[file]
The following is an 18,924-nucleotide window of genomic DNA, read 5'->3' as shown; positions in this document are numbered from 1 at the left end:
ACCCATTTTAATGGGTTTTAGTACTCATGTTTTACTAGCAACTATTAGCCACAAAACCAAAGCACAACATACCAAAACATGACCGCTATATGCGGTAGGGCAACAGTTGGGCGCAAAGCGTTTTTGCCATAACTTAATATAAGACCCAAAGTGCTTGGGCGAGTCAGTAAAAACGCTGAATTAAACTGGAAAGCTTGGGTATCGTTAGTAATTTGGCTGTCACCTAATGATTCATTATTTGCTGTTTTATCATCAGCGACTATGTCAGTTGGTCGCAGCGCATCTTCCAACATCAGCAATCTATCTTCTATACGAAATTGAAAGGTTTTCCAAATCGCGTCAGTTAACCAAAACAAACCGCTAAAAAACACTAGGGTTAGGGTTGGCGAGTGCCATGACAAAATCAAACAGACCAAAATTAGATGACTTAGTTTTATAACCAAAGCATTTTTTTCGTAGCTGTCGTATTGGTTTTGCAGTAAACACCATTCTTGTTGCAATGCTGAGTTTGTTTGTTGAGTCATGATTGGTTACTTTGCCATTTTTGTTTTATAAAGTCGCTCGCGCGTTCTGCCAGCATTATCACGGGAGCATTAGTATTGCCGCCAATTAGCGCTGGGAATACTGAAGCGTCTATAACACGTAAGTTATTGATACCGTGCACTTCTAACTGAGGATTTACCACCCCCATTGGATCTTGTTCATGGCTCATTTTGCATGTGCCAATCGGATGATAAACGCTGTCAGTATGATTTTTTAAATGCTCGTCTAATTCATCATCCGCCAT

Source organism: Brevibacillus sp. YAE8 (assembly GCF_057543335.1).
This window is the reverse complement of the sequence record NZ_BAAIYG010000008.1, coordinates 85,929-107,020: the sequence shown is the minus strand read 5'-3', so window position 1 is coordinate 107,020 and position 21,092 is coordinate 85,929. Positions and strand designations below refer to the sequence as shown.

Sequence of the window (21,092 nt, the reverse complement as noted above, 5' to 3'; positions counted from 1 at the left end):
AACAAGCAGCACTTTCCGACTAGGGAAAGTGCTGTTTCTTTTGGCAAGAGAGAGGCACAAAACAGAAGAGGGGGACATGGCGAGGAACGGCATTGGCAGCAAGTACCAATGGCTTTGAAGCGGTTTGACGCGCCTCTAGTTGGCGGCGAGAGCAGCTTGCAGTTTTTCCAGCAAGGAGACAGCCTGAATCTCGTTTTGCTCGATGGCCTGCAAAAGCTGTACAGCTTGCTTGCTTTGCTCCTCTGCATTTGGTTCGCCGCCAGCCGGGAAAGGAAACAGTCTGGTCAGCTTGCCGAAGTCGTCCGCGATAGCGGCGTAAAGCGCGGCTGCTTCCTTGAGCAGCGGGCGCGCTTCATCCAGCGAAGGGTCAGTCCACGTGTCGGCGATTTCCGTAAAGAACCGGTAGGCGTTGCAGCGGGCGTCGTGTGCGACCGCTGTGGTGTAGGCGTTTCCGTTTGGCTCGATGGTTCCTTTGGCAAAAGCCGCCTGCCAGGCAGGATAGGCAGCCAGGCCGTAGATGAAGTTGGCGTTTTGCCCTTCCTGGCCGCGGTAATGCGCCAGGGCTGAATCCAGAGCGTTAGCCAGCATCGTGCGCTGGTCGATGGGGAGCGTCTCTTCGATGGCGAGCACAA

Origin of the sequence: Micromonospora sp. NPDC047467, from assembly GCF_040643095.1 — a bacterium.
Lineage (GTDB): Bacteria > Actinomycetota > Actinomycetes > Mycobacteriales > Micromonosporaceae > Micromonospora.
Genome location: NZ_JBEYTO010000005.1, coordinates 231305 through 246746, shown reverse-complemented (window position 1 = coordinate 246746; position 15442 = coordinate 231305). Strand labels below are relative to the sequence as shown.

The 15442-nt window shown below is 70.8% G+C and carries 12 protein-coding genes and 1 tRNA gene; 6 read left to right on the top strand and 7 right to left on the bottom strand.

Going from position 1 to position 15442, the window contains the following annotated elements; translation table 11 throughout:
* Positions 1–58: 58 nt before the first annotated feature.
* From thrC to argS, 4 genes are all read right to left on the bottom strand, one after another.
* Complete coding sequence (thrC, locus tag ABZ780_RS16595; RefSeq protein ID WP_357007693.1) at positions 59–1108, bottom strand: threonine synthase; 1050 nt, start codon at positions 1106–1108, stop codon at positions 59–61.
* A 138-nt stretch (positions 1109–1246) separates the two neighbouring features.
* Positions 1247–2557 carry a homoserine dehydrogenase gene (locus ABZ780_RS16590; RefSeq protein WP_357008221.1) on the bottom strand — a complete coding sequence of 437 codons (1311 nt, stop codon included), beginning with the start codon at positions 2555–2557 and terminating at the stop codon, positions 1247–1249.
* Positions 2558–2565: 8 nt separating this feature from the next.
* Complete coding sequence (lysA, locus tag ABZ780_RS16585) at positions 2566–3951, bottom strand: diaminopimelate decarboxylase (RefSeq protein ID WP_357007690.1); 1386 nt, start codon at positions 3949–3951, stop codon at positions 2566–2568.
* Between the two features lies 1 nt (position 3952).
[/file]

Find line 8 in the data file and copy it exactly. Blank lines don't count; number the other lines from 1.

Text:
Lineage (GTDB): Bacteria > Actinomycetota > Actinomycetes > Mycobacteriales > Micromonosporaceae > Micromonospora.